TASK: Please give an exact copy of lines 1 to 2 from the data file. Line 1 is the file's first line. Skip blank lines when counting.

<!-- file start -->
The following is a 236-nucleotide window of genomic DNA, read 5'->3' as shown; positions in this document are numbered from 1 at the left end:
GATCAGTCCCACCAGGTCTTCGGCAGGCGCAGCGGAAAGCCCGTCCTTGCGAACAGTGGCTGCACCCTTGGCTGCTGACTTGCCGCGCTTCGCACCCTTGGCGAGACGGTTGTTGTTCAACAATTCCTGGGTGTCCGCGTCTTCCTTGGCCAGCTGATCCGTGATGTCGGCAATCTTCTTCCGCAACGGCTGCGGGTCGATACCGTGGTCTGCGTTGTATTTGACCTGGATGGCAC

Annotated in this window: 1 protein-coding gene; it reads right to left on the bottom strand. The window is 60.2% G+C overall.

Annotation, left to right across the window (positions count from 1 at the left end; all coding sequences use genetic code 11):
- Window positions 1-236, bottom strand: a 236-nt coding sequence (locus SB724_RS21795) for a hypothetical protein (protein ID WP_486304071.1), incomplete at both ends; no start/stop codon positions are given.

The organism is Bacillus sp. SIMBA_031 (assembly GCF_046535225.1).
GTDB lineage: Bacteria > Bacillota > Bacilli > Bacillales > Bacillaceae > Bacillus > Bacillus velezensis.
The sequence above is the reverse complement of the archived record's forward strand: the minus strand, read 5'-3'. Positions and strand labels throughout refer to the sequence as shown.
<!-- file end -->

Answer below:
The following is a 236-nucleotide window of genomic DNA, read 5'->3' as shown; positions in this document are numbered from 1 at the left end:
GATCAGTCCCACCAGGTCTTCGGCAGGCGCAGCGGAAAGCCCGTCCTTGCGAACAGTGGCTGCACCCTTGGCTGCTGACTTGCCGCGCTTCGCACCCTTGGCGAGACGGTTGTTGTTCAACAATTCCTGGGTGTCCGCGTCTTCCTTGGCCAGCTGATCCGTGATGTCGGCAATCTTCTTCCGCAACGGCTGCGGGTCGATACCGTGGTCTGCGTTGTATTTGACCTGGATGGCAC